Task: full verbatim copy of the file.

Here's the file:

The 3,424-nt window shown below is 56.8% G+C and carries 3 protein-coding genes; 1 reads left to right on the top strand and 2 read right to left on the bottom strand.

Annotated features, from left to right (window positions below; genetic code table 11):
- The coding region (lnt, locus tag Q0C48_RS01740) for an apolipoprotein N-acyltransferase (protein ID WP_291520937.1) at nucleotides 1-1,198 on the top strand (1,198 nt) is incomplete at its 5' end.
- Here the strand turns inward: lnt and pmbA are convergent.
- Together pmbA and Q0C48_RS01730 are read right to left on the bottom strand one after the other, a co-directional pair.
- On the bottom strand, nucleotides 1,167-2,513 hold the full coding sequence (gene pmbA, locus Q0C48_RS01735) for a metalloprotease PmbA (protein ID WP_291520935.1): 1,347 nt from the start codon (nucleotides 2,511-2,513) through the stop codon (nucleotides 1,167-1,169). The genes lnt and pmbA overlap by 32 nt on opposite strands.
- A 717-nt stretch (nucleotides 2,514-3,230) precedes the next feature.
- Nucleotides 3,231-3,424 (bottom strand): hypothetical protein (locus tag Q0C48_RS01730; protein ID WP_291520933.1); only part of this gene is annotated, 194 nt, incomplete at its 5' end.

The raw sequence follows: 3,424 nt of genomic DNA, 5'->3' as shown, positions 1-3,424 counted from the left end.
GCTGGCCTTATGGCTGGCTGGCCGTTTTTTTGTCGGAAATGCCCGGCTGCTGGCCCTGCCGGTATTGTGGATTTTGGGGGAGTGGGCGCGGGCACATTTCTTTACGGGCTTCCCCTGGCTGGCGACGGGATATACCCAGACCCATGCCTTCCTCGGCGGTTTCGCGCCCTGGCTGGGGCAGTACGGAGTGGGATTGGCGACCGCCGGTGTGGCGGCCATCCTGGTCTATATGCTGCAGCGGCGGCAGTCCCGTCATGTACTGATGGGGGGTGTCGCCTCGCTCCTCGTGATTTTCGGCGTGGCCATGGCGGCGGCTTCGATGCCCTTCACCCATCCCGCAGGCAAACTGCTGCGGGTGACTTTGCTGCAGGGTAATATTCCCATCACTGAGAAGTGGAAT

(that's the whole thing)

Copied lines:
The 3,424-nt window shown below is 56.8% G+C and carries 3 protein-coding genes; 1 reads left to right on the top strand and 2 read right to left on the bottom strand.

Annotated features, from left to right (window positions below; genetic code table 11):
- The coding region (lnt, locus tag Q0C48_RS01740) for an apolipoprotein N-acyltransferase (protein ID WP_291520937.1) at nucleotides 1-1,198 on the top strand (1,198 nt) is incomplete at its 5' end.
- Here the strand turns inward: lnt and pmbA are convergent.
- Together pmbA and Q0C48_RS01730 are read right to left on the bottom strand one after the other, a co-directional pair.
- On the bottom strand, nucleotides 1,167-2,513 hold the full coding sequence (gene pmbA, locus Q0C48_RS01735) for a metalloprotease PmbA (protein ID WP_291520935.1): 1,347 nt from the start codon (nucleotides 2,511-2,513) through the stop codon (nucleotides 1,167-1,169). The genes lnt and pmbA overlap by 32 nt on opposite strands.
- A 717-nt stretch (nucleotides 2,514-3,230) precedes the next feature.
- Nucleotides 3,231-3,424 (bottom strand): hypothetical protein (locus tag Q0C48_RS01730; protein ID WP_291520933.1); only part of this gene is annotated, 194 nt, incomplete at its 5' end.

The raw sequence follows: 3,424 nt of genomic DNA, 5'->3' as shown, positions 1-3,424 counted from the left end.
GCTGGCCTTATGGCTGGCTGGCCGTTTTTTTGTCGGAAATGCCCGGCTGCTGGCCCTGCCGGTATTGTGGATTTTGGGGGAGTGGGCGCGGGCACATTTCTTTACGGGCTTCCCCTGGCTGGCGACGGGATATACCCAGACCCATGCCTTCCTCGGCGGTTTCGCGCCCTGGCTGGGGCAGTACGGAGTGGGATTGGCGACCGCCGGTGTGGCGGCCATCCTGGTCTATATGCTGCAGCGGCGGCAGTCCCGTCATGTACTGATGGGGGGTGTCGCCTCGCTCCTCGTGATTTTCGGCGTGGCCATGGCGGCGGCTTCGATGCCCTTCACCCATCCCGCAGGCAAACTGCTGCGGGTGACTTTGCTGCAGGGTAATATTCCCATCACTGAGAAGTGGAAT